Now Coke have got a history, because they really are the beverage wing of the US military, they have a history of working with and in repressive regimes. From the Nazis - that'll be the Nazis in Germany with the armbands, those Nazis - where Coca-Cola collaborated with the Nazis. In fact in 1941 when Coca-Cola Germany could no longer get the syrup to make Coca-Cola they invented a drink specifically for the Nazis and for the Nazi market; that drink was Fanta. So Fanta is the drink of Nazis.
Through to Franco's Spain, where the bottling plants were owned by Franco's fascist cabinet members. Through to Guatemala, where again trade unionists were killed by paramilitaries. Through to Nicaragua, where during the Sandanista era the main Coke office in Managua was being run by one of the Contra rebels. Through to now, where we look at what's happening in Venezuela where workers at Coke are being asked to provide evidence that they've signed up the recall for Chávez. Through to Peru, where only a week ago, two weeks ago, workers were on strike over redundancies.
And through to Mexico, and in Mexico Coke have - you might have heard about the case in India, in Kerala, where Coke opened up the bottling plant, took the water from the groundwater and - bang - the peasants' and the farmers' crops went. Thousands of people have been affected there, thousands. They've lost their farms, they've lost their crops, they're in debt to the bank, the croppers have got nothing to crop, they've got no work. Some people are having to walk seven kilometres just to get fresh water. And what has happened is the landless peasants there have had an occupation, have had a vigil, a protest outside that bottling plant. And they're into something like day 760 of that 24-hour-a-day vigil. And they've called for boycott, just as the Colombian trade unionists have.
But what's interesting about Mexico is that Coca-Cola look like they're gonna nip round that problem of stealing people's water. And what they're gonna do in Mexico, and what they're doing is, in partnership with their friends in Monsanto, Coca-Cola is busy privatising the water. They're actually building damns, creating reservoirs, throwing people off the land to actually get control of the water. They will control the water. And it's important to realise that Coca-Cola have one stated objective: they want Coca-Cola to out-drink water globally. That's their stated objective. They want to control the way, quote, "we hydrate ourselves." They +are+ the beverage wing of the US military because they want to take over and run how we drink.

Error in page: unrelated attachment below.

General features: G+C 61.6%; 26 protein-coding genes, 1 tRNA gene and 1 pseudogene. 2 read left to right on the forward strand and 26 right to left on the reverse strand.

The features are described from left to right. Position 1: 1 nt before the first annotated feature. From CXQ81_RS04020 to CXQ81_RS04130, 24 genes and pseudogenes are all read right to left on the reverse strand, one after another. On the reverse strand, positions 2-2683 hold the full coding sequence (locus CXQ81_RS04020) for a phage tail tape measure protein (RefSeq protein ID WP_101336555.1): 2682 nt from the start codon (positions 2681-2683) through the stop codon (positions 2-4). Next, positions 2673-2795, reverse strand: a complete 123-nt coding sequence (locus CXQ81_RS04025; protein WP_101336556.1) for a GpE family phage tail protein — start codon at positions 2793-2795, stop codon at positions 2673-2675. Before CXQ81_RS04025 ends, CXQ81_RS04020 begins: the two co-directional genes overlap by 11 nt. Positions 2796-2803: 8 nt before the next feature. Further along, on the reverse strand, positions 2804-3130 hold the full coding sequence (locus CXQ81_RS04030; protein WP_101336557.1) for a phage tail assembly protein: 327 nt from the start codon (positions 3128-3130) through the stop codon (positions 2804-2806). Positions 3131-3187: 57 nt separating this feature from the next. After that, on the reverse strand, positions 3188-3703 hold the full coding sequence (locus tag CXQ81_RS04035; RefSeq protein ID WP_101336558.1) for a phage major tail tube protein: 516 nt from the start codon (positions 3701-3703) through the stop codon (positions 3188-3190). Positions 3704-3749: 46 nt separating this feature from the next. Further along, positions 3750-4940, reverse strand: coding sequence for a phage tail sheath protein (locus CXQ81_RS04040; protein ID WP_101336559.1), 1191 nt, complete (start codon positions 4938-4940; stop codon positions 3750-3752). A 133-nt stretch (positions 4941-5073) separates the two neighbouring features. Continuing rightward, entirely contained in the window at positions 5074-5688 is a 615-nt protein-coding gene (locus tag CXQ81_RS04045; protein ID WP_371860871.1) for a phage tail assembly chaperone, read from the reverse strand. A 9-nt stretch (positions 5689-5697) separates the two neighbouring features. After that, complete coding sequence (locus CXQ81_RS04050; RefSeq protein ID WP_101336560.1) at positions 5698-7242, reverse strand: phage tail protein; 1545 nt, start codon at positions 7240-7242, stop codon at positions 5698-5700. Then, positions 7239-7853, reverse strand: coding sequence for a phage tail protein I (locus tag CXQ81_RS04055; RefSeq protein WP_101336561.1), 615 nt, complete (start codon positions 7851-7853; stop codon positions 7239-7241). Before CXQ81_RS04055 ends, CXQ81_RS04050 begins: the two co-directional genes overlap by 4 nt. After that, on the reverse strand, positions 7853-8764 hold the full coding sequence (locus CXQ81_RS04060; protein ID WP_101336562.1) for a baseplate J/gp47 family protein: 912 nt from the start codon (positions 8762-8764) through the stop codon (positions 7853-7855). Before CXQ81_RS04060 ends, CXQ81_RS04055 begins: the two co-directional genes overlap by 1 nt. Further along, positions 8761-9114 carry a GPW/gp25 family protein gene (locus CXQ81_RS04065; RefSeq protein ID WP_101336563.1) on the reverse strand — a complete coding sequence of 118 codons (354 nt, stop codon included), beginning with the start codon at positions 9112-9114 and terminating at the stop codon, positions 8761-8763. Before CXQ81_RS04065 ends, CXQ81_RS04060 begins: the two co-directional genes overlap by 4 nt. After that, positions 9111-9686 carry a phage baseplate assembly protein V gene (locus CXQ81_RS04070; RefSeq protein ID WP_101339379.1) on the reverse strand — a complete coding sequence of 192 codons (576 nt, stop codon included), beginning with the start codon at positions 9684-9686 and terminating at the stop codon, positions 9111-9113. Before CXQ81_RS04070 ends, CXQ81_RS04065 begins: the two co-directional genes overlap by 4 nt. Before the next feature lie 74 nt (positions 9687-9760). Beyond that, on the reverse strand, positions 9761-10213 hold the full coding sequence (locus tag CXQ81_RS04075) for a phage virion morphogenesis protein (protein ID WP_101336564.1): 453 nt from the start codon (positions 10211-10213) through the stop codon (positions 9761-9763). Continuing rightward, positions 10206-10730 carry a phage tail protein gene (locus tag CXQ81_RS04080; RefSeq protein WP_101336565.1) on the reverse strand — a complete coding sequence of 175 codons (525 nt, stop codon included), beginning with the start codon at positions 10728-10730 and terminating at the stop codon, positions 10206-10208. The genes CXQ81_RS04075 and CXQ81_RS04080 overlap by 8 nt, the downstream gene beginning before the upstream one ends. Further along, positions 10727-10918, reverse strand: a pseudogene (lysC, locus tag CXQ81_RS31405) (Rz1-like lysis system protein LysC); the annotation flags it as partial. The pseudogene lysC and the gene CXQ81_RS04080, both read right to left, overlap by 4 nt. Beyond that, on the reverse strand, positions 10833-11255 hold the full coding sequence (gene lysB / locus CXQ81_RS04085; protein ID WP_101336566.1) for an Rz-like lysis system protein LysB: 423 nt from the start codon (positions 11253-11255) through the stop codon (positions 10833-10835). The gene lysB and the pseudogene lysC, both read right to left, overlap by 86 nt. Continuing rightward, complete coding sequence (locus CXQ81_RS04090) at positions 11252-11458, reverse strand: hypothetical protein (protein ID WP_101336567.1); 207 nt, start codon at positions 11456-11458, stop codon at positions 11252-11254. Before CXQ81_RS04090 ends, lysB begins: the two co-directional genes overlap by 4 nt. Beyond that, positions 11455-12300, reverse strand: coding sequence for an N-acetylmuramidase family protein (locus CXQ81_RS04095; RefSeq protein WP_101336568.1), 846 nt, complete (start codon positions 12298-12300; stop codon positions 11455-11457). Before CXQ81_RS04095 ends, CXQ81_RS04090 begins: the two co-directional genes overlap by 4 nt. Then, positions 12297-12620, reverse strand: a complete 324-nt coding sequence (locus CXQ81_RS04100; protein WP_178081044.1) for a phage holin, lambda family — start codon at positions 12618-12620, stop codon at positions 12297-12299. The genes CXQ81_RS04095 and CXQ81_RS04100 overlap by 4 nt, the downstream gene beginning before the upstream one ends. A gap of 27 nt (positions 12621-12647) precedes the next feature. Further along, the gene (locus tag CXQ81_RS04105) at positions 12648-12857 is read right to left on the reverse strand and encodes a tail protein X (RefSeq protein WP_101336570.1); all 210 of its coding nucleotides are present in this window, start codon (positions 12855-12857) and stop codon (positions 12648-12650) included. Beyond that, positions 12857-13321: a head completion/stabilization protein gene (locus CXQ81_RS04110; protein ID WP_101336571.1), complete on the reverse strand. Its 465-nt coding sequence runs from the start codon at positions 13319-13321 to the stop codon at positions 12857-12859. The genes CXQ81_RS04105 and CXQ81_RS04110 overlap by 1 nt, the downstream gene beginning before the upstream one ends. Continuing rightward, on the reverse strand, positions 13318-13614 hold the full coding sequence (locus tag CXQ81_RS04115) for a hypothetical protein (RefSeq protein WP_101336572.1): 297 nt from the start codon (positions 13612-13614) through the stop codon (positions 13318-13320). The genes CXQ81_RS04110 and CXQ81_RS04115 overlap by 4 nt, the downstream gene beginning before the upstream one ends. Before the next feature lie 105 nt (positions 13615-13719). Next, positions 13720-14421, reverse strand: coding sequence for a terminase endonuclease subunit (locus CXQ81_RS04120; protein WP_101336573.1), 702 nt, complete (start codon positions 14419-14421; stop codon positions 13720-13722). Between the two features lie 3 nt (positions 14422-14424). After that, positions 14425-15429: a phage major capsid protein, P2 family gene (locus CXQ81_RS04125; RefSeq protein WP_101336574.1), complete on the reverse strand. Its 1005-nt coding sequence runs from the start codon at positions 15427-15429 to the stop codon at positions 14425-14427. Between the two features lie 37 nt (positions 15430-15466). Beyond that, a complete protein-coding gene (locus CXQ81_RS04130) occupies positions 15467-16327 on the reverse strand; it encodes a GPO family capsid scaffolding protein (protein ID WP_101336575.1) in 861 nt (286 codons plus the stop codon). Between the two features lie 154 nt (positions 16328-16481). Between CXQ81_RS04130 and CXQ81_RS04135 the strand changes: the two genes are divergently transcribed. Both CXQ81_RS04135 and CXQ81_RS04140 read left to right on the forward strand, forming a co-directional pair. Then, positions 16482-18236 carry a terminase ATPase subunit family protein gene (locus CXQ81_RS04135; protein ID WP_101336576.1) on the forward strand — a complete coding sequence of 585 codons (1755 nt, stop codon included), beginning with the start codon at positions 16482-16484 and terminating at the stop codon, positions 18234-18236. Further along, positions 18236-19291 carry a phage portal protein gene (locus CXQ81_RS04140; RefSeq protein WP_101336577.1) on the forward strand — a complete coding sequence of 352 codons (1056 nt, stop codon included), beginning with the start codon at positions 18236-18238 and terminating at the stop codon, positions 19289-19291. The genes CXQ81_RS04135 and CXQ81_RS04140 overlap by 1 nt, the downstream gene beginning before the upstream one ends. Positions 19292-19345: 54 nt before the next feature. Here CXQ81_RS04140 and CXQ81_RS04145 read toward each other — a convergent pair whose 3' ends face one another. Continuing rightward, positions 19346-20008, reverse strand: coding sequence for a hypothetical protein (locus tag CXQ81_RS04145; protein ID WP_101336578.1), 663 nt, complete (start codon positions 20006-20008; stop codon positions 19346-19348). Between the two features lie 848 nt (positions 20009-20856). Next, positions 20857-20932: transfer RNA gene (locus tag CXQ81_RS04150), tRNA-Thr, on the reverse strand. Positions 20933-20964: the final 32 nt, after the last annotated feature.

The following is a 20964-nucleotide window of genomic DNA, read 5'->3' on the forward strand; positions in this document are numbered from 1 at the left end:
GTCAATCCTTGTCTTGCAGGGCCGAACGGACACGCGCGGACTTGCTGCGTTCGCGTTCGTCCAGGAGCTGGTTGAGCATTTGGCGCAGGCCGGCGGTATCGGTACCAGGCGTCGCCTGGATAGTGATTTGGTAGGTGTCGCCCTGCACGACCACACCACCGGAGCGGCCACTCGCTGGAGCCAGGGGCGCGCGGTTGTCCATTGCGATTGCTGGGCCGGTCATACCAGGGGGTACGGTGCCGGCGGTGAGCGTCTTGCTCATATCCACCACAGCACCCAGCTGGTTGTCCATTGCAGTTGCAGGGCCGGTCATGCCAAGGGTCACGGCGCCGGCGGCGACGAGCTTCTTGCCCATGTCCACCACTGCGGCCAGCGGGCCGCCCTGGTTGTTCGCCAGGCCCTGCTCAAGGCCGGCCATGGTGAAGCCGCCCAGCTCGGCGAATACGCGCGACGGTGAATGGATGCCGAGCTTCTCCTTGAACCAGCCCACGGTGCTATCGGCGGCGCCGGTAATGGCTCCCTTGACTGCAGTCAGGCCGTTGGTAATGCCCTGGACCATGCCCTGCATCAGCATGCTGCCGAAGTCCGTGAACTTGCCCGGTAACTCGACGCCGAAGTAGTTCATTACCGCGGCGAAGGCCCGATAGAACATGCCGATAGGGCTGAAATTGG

So, what's to be done on this? Well, as I said, there has been a call for a boycott. In Ireland that call has been particularly well received, where the issue is considered a mainstream issue. Five colleges in Ireland have boycotted, voted to boycott, to ban Coca-Cola. One of them actually had a vote for the second year running, because they voted and the students said, we don't want Coca-Cola. So they said, ok, democratically we'll have another vote this year. Coca-Cola got to hear about their second vote. They sent over their top person to speak to the students, to convince them that Coca-Cola was an ethically sound company. The top person spoke to the students and afterwards they voted and they counted the votes and found that after Coke's man spoke to them, the number of students voting for the boycott had increased! And you do have to think, who on earth did they send there?
So there are lots of moves here that are being made, not just in the courts but in the boycott, and I think it's very important to note several things about the boycott. Firstly, and I say this in a spirit of comradeship, there is resistance to the boycott call from the trade union movement in Britain. And it's very important to challenge that resistance. If we stand against US imperialism, then what we are, we are anticapitalists, we are antiglobalists, and we should be proud of that. We shouldn't cling to the old associations that we have of trade unions who perhaps are more interested in a knighthood or climbing the ladder with the Labour party, but we should get them to do our will. We should get them to do what we want. If that is how democracy works, and it is, then that is what we should be doing and we should be campaigning for this boycott, we should not be frightened of it, we should not be intimidated by some of the trade union pressure but we should go out and we should fight. And we should fight proudly as people in solidarity with people in Latin America, and as anticapitalists, and that is what we should be doing.
I think that one of the great things about the move against Coca-Cola is you find the strangest allies. You find people who are concerned with childhood obesity, you find people who are concerned with food rights, you find people who are concerned with trade union rights. This is up for winning. And they're frightened, Coca-Cola are frightened. Some of the students went to speak to Coca-Cola and the first thing Coca-Cola said was "We don't want this turning into a Nestle situation." Our job is to make sure it does! Our job is to make sure, to get out and campaign because, I'm sure you know, people want to know things. They're not content just to sit and watch vacuous Big Brother fighting over who's got cigarettes and who hasn't, or whether someone's getting kicked out or whether they're not. People want information, and it's our job to provide that. And I hope those of you who aren't involved already will go to the stalls and get involved because this is our struggle, as well as the struggle of people of Latin America.